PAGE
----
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Royal Mail's SAP project delivers ROI

The UK Government agency Royal Mail successfully implemented SAP across a massive and decentralized organization. Now they have a success story, and are achieving ROI.

LONDON -- When the UK's Royal Mail Group first implemented SAP, it was, in the words of one Brit who was there,...

a bit of a disaster.

"We tried to do it our way," explained Lee Harris, Royal Mail ERP program manager. "We didn't listen to anyone, and we thought we knew how to get what we needed.''

But that was back in 1996 -- and this is now, when the Royal Mail's ERP project, one of the largest in UK history, is being hailed as a near perfect example of how to centralize business processes, achieve high availability, and reduce inventories along with costs to suppliers.

The first time around, the press had a field day with the Royal Mail; now Harris is hosting IT press conferences to tell a success story.

This month Harris presented a case study to 200 of his peers at the SearchSAP.com Conference Europe, held at the Commonwealth Institute.

For all those who has ever suffered a go-live headache, just hearing the Royal Mail's facts and figures should be enough to make them reach for a bottle of aspirin.

The UK Government agency delivers letters and parcels to 27 million UK addresses, and operates 17,500 retail offices. They had 7,000 users; 8,500 accounting offices; 40,000 vendors; 250,000 business customers; and, finally, 1.5 million annual invoices.

The size of their problems, having to do with de-centralized business processes, were staggering: 10 significant legacy systems, including Oracle, SAP, and Walker Financials, and dozens of paper processes at multiple locations with no integration to financials. Profits were slipping. Financial performance figures couldn't be accessed without months of waiting.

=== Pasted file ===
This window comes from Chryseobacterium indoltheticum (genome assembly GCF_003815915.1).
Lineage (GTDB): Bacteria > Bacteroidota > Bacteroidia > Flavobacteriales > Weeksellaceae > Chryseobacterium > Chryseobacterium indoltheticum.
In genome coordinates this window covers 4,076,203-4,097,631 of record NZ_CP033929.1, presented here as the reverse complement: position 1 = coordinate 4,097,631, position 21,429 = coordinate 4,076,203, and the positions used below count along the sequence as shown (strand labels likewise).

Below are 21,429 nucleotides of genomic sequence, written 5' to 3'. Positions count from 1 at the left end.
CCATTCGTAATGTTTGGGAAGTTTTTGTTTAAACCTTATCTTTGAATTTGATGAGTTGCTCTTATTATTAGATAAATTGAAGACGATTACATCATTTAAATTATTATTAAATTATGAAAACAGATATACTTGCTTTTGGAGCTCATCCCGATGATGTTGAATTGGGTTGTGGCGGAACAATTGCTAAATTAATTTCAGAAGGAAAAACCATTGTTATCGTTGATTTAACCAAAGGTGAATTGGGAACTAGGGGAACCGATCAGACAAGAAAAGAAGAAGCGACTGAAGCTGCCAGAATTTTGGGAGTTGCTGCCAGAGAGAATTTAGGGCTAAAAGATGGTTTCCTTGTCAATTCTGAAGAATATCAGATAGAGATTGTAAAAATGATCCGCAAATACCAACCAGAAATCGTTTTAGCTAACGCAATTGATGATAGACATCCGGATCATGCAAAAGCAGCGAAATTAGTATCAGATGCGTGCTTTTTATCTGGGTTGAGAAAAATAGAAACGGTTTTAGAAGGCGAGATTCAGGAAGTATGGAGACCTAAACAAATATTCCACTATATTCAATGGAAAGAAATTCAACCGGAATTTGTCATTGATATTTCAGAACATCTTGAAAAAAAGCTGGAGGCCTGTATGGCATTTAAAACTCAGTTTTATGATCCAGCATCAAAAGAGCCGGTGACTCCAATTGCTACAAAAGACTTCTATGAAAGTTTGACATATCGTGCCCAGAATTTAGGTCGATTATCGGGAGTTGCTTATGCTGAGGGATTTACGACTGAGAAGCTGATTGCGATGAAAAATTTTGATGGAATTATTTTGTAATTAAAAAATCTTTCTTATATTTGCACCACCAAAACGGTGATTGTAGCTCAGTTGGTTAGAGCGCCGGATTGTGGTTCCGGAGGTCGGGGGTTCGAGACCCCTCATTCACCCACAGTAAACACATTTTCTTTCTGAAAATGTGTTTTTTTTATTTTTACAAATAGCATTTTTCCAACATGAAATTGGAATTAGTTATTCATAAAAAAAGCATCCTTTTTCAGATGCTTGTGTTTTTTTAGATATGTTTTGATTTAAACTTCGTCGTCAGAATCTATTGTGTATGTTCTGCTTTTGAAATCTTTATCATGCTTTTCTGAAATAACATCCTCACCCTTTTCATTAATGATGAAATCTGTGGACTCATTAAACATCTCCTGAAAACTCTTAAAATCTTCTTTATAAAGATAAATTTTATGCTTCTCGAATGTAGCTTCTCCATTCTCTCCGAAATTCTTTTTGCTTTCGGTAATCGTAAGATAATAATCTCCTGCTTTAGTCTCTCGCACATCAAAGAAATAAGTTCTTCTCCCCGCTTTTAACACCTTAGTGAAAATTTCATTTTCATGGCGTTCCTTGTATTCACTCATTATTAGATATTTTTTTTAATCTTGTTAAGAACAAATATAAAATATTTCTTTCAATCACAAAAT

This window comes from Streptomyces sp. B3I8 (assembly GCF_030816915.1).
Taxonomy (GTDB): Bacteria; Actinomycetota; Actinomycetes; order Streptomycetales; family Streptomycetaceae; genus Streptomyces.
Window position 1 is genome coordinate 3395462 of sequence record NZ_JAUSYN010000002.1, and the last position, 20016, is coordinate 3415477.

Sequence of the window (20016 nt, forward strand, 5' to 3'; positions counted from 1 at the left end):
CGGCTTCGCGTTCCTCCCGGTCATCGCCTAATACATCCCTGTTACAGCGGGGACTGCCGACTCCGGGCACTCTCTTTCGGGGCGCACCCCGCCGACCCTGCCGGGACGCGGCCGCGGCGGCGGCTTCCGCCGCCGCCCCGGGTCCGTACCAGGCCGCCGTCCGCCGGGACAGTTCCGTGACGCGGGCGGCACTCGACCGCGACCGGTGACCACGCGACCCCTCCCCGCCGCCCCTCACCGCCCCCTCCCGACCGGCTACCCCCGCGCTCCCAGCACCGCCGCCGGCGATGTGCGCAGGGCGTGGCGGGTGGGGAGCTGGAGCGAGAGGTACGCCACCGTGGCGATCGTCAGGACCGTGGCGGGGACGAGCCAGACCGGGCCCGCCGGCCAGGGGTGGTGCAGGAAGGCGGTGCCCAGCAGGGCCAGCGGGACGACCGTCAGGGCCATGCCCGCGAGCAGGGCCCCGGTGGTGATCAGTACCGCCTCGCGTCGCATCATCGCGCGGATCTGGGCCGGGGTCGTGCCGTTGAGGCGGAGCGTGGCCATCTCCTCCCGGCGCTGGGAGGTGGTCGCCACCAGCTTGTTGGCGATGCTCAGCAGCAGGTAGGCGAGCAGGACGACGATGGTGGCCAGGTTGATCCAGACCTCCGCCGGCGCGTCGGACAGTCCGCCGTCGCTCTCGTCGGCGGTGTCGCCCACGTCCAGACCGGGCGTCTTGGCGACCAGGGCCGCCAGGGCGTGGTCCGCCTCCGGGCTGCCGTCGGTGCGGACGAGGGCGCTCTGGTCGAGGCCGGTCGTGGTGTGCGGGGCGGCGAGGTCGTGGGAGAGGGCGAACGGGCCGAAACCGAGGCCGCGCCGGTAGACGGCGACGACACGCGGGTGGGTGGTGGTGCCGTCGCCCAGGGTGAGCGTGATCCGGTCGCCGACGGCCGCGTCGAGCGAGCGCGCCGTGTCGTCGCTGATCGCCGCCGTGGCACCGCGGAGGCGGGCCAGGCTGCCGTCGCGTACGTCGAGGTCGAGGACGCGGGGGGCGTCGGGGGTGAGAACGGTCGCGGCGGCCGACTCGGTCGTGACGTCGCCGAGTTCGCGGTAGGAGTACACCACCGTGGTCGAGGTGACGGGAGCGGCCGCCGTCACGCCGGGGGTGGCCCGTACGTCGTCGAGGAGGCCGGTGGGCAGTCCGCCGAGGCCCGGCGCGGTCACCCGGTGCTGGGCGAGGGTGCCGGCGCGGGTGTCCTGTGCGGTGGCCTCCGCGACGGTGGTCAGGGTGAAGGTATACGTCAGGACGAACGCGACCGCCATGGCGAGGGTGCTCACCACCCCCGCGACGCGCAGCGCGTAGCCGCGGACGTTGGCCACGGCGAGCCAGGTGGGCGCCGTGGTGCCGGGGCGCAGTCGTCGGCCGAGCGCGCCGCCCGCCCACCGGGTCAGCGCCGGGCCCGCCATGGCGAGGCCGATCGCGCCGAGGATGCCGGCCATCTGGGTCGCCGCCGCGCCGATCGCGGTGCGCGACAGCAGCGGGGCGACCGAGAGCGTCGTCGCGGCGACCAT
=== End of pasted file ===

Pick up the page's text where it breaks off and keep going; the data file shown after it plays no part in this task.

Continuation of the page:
This time, Royal Mail knew what it needed.

"Our goal was a single SAP ERP system, providing one common chart of accounts across all business operations, and common finance processes -- and these would be e-enabled wherever possible," Harris said.

In short, Harris said, "We wanted to get a grip on the numbers."

Key factors in Royal Mail's success included making "early, major decisions," Harris said. Those included the selection of an implementation partner, Deloitte Consulting, and the creation of a "benefits board," a group that governed the project, and chased specific benefit goals, and were rewarded -- or not -- as a result.

Running SAP R/3, version 4.6c, Royal Mail needed a Real Estate (RE) module to address the costs of running their satellite retail outlets, and there were no other UK versions of the module 18 months ago, when Royal Mail built a prototype.

Royal Mail also implemented Inventory Management (IM); Plant Maintenance (PM); Asset Management (AM); Financial Accounting (FI).

Was the entire trip a smooth ride? No, Harris said. "We found gaps in the initial solution. Our performance management loop was not closed by ERP alone. And the RE prototyping didn't expose all the integration problems we encountered later."

In response, Royal Mail initiated an additional project to deliver business warehouse reporting flexibility (BW2.1c) and strategic enterprise management (SEM 3.0)

The entire project, from blueprint to the SEM implementation, was delivered on time -- within two-and-a-half years.

What they got, Harris said, exceeded expectations. Royal Mail cut supplier prices, inventory, and jobs. Actual product profitability numbers were reported on the 15th of each month, a process that previously occurred only four times annually. All of Royal Mail's regulatory and statutory accounts were produced from a single source.

In short, Royal Mail has begun achieving ROI at a rate they had hoped, and the benefits are growing.

Despite all that good news, Harris said that end user adoption remains a problem. "We never did get them to feel as if they owned this project," he said. "We found that very difficult."

Looking back, Harris said the creations of the "benefits board" and the right implementation partner defined the project's success.

"It's not over," Harris said. "We have to sustain the gains."


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To provide your feedback on this article, contact Ellen O'Brien.

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